Neuroscience has shown that brains develop faster between birth and age 3 than during any other period of life, and that social interaction fosters such neurological development. So, if babies spend a significant amount of time during their early years in forward-facing strollers, might it impede their language learning?

Britain's National Literacy Trust commissioned my research team to look into this question. No previous research had been carried out, and strollers, or "buggies" in British parlance, haven't always faced forward. In the 19th century, they were designed so that infants faced the person pushing them. It wasn't until the late 1960s that collapsible strollers emerged, with engineering constraints causing them to face forward.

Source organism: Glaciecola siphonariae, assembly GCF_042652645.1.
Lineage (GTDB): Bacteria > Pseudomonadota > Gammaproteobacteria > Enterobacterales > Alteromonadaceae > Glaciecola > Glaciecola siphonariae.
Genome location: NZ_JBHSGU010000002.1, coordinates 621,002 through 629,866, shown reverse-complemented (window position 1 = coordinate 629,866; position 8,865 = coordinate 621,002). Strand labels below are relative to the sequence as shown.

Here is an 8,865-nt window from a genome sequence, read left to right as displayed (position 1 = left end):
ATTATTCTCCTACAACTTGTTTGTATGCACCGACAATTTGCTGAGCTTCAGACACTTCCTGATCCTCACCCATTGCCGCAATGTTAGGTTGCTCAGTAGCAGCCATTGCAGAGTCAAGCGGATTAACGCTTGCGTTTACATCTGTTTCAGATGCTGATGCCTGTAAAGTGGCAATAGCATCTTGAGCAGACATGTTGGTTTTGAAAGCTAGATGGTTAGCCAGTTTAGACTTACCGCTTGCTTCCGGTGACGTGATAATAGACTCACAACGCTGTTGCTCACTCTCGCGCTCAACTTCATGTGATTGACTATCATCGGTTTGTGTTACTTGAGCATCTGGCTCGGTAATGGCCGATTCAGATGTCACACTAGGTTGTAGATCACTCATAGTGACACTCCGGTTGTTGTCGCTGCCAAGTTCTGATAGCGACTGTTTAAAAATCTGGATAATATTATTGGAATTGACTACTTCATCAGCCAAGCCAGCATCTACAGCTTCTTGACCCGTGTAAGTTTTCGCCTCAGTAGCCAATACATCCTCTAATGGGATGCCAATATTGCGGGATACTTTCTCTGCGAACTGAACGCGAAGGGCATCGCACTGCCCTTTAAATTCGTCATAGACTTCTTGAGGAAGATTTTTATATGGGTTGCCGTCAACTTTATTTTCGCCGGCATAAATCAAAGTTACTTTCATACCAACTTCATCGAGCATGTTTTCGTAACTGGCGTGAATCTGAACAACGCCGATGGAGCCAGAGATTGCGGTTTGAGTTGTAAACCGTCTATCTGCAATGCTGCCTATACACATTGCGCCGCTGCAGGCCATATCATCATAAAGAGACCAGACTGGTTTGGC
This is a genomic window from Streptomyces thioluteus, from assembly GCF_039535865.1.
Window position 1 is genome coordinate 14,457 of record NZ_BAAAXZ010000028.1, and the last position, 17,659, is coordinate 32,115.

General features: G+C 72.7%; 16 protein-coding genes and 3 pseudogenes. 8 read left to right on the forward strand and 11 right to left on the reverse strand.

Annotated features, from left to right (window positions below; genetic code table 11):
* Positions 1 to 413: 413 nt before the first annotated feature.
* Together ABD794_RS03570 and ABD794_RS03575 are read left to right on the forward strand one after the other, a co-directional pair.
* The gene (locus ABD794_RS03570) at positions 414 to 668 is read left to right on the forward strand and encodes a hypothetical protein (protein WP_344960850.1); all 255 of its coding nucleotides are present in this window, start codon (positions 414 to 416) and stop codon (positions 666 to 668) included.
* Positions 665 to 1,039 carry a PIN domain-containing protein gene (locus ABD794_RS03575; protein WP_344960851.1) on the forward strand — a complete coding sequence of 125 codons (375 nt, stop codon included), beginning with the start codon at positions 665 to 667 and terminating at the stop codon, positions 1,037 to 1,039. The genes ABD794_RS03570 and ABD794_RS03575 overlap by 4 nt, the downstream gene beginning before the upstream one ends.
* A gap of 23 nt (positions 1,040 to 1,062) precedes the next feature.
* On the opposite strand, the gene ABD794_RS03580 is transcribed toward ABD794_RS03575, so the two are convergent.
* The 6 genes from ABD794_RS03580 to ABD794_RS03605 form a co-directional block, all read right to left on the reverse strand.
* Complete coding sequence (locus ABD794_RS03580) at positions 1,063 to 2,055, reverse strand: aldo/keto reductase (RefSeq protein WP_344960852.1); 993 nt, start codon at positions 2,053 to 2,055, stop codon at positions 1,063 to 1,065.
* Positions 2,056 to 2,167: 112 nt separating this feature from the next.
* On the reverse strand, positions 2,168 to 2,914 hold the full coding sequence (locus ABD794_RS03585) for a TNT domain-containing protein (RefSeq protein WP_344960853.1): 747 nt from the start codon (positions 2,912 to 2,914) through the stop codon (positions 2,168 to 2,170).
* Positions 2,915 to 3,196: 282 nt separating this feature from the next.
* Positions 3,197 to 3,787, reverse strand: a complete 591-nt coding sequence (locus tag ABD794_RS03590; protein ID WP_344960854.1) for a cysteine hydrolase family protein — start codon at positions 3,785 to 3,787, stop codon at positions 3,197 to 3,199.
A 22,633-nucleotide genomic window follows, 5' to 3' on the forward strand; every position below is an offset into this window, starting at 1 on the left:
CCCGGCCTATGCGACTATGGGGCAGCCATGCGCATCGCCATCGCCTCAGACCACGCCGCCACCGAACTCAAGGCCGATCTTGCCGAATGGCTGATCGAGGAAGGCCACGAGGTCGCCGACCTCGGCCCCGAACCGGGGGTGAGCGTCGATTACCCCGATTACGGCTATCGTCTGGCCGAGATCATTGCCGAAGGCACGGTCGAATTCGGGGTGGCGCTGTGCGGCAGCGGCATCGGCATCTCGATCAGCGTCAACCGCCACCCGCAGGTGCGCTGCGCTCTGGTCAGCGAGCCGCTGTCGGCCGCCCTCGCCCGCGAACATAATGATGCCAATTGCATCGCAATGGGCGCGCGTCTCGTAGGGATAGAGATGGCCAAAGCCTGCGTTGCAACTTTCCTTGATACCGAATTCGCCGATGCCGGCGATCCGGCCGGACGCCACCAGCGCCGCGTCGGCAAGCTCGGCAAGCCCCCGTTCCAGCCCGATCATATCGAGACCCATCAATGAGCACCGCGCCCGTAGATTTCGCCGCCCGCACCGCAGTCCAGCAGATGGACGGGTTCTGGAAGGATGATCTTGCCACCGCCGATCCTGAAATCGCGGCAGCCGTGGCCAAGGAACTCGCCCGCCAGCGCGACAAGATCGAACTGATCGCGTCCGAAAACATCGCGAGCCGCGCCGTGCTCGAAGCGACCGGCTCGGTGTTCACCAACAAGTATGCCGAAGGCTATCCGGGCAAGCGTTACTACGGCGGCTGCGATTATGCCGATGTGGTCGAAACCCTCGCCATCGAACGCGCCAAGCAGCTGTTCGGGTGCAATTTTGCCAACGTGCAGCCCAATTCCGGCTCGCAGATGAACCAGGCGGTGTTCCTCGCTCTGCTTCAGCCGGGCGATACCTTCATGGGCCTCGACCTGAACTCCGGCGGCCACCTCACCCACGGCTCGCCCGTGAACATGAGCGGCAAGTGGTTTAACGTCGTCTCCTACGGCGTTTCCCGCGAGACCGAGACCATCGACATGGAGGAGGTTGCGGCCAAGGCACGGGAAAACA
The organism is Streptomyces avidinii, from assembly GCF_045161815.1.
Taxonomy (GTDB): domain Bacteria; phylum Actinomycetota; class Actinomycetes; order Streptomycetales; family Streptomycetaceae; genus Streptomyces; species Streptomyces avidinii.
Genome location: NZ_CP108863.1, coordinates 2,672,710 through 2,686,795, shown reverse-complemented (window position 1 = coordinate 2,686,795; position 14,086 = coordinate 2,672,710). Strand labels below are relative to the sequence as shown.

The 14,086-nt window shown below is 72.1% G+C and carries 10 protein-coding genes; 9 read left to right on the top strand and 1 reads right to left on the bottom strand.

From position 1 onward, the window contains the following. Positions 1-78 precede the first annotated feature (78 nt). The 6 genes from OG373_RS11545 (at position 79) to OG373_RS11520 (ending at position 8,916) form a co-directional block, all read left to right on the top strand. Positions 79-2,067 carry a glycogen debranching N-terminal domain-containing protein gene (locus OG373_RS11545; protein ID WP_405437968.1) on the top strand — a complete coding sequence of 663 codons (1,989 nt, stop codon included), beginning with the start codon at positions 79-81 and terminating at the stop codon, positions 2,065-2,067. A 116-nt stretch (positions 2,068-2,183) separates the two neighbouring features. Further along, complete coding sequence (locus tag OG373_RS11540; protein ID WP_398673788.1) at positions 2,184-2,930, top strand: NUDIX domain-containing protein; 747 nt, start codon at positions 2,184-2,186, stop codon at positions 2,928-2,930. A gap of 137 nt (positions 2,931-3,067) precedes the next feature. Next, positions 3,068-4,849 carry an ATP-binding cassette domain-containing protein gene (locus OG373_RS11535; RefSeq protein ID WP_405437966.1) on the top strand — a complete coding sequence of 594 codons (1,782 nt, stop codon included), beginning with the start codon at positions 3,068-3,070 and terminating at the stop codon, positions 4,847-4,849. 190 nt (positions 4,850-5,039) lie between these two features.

We observed 2,700 families with young children walking along main streets in cities and villages throughout Britain. We found that forward-facing strollers were by far the most common, but that babies in them were the least likely to be interacting socially. When traveling with their babies in forward-facing strollers, caregivers were observed speaking to infants in only 11 percent of cases, while the figure was 25 percent for those using toward-facing strollers, and even higher for those carrying children or walking with them.

Could it be that parents who buy toward-facing strollers simply talk more? Probably not. In a follow-up exploratory study, we gave 20 mothers and infants aged 9 to 24 months a chance to try out both stroller types, and recorded their conversations. Mothers talked to their children twice as much during the 15-minute toward-facing journey, and they also laughed more. The babies laughed more, too.